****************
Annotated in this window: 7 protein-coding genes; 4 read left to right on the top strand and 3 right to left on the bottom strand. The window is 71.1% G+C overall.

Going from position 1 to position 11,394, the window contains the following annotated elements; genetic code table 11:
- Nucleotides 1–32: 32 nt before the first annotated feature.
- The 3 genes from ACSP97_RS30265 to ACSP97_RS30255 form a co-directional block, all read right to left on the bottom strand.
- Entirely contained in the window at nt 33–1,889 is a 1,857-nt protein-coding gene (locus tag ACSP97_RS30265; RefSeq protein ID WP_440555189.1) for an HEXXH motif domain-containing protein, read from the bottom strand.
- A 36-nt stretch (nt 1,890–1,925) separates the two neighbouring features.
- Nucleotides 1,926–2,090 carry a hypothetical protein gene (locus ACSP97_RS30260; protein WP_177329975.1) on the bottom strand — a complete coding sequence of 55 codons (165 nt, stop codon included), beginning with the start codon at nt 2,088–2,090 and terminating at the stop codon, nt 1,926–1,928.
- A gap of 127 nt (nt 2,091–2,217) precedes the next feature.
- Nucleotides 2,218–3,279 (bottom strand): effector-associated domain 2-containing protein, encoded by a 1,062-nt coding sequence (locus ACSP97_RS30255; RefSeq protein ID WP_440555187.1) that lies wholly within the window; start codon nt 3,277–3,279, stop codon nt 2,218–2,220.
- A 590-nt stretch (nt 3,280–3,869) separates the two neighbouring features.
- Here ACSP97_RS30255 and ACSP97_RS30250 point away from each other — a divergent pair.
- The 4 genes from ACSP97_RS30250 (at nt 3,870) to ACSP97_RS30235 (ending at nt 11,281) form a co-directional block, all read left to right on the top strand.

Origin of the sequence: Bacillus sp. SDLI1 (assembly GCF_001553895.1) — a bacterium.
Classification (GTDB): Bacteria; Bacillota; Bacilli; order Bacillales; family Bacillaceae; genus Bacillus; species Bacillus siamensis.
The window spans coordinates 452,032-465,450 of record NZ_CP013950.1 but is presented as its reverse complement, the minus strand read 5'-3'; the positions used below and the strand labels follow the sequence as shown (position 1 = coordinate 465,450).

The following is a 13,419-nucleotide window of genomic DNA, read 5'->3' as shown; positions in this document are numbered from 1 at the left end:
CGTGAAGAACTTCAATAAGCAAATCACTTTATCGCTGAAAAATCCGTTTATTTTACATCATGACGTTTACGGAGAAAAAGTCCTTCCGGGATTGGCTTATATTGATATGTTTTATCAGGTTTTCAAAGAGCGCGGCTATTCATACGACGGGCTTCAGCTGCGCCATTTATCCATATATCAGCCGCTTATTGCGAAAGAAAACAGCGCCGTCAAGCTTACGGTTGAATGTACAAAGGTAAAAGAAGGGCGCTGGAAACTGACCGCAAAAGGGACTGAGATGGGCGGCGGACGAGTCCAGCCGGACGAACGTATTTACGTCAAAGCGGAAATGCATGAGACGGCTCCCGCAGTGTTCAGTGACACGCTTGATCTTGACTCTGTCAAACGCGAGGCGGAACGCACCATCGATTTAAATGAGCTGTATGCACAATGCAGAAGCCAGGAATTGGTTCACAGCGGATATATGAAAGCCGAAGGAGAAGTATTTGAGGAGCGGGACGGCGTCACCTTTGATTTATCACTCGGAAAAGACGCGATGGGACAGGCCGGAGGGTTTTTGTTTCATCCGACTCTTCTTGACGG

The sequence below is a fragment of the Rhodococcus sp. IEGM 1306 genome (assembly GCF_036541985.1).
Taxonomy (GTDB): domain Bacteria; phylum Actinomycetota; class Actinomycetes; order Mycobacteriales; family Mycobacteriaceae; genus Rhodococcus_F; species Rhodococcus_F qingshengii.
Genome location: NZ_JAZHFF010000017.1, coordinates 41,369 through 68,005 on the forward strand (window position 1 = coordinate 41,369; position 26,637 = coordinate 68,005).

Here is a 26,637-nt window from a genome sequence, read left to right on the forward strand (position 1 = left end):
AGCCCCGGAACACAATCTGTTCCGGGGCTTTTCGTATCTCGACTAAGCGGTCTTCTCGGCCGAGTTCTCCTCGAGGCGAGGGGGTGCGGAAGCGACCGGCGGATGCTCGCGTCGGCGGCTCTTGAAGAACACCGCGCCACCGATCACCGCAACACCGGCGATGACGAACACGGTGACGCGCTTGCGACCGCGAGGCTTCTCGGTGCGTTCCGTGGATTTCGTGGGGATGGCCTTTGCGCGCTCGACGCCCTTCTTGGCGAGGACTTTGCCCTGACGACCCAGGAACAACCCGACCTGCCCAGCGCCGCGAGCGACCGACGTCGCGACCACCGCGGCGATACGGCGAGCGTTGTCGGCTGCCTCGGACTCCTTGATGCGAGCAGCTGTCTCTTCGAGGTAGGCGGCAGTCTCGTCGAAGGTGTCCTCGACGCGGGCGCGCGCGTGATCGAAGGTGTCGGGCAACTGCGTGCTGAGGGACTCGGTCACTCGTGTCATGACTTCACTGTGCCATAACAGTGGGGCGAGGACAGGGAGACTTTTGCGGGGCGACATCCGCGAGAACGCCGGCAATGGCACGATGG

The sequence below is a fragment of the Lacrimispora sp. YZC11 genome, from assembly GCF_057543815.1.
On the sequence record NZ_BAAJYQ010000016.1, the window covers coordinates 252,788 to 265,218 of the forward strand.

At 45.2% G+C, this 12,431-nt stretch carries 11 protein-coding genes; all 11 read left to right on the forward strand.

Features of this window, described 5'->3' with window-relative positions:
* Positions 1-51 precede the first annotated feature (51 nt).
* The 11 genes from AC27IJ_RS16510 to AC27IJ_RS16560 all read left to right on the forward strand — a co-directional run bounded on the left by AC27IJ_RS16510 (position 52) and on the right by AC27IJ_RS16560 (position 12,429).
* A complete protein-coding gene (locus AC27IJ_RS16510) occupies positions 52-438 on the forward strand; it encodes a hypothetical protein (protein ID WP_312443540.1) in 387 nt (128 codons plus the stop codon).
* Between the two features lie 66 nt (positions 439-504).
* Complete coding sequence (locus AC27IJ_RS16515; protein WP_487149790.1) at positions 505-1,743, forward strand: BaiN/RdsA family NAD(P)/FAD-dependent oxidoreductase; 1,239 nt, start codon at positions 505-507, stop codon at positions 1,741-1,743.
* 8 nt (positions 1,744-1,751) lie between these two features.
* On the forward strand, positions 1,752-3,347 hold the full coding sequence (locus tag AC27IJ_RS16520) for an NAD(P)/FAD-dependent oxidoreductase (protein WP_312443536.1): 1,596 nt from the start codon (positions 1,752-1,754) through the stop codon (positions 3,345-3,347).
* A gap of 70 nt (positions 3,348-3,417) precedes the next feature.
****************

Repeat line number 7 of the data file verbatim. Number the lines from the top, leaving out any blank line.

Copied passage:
- Nucleotides 1,926–2,090 carry a hypothetical protein gene (locus ACSP97_RS30260; protein WP_177329975.1) on the bottom strand — a complete coding sequence of 55 codons (165 nt, stop codon included), beginning with the start codon at nt 2,088–2,090 and terminating at the stop codon, nt 1,926–1,928.